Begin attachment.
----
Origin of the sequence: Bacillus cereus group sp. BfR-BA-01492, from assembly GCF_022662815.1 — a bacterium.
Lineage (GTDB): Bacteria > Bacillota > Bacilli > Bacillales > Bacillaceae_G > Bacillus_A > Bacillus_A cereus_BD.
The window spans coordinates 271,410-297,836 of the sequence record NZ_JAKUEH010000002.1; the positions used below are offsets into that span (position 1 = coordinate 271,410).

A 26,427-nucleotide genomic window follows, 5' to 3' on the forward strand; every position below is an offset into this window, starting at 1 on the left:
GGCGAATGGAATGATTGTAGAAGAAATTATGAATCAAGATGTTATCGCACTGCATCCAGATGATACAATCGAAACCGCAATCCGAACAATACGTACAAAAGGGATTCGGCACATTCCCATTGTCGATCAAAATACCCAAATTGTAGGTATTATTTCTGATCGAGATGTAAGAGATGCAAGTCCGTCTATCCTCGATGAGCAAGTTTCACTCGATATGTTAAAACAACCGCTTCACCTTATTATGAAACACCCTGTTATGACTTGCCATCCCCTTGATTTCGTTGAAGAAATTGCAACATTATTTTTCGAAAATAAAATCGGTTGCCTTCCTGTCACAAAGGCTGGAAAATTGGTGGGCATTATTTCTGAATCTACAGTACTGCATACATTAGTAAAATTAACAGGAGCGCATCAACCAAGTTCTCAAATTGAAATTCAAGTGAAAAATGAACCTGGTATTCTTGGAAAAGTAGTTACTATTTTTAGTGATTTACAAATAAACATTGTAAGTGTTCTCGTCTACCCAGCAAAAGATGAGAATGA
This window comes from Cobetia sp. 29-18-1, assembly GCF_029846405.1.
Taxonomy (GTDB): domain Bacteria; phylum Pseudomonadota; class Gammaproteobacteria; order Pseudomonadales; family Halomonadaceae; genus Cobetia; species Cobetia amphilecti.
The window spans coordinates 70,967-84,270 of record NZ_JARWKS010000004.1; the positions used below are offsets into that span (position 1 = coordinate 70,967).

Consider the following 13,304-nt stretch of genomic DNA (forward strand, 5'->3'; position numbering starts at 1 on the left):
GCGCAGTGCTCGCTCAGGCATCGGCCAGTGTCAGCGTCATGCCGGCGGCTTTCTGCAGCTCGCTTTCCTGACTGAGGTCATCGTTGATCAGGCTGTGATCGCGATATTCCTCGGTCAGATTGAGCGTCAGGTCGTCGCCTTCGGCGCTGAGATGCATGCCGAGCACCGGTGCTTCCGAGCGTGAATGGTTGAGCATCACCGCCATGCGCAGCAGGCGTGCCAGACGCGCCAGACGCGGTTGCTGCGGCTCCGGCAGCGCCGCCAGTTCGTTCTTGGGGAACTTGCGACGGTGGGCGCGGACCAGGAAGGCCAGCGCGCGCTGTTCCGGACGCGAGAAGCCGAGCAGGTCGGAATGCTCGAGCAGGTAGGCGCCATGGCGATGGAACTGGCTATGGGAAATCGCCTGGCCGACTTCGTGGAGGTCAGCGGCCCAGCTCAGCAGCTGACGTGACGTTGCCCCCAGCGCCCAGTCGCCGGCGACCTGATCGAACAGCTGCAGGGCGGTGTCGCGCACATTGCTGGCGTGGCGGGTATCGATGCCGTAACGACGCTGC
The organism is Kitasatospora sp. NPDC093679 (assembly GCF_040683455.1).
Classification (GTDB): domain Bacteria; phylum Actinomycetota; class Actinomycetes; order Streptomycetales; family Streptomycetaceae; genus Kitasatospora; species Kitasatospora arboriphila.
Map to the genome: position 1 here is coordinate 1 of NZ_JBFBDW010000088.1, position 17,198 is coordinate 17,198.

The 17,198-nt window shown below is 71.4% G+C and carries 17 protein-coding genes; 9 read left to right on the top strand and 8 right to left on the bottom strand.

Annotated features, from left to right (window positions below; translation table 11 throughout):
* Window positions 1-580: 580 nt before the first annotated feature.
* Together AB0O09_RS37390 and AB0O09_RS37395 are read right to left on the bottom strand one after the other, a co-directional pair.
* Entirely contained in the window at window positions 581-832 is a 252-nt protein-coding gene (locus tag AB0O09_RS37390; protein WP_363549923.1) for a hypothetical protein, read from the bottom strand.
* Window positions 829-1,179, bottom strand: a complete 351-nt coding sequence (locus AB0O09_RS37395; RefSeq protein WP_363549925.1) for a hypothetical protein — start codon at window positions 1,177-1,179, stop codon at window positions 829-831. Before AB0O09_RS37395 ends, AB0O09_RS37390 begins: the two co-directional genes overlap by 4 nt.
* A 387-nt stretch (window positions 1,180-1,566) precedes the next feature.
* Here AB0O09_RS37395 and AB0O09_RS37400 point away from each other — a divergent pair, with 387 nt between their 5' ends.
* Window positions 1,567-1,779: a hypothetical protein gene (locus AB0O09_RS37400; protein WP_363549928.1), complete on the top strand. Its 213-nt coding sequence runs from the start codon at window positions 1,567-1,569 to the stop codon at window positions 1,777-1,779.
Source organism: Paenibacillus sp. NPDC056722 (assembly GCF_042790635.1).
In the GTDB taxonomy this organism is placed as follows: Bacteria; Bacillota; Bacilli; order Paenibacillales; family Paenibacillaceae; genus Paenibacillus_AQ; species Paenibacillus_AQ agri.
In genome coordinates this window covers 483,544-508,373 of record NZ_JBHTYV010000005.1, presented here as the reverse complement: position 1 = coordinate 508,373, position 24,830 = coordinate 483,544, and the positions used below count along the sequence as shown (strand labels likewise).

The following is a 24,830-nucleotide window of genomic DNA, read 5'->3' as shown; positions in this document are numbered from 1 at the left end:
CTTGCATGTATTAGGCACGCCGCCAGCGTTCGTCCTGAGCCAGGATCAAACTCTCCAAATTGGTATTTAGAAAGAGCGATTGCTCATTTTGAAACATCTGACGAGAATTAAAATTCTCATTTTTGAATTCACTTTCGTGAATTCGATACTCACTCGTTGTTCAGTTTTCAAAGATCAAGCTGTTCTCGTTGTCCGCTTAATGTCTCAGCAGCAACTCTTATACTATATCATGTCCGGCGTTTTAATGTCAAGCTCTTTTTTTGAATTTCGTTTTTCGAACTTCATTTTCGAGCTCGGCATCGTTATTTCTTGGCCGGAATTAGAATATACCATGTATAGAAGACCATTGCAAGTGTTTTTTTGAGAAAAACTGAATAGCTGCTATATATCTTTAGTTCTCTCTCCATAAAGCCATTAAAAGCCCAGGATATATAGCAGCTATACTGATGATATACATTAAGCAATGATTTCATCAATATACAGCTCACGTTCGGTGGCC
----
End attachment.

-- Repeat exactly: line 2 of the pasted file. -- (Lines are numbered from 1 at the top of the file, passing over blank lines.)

Lineage (GTDB): Bacteria > Bacillota > Bacilli > Bacillales > Bacillaceae_G > Bacillus_A > Bacillus_A cereus_BD.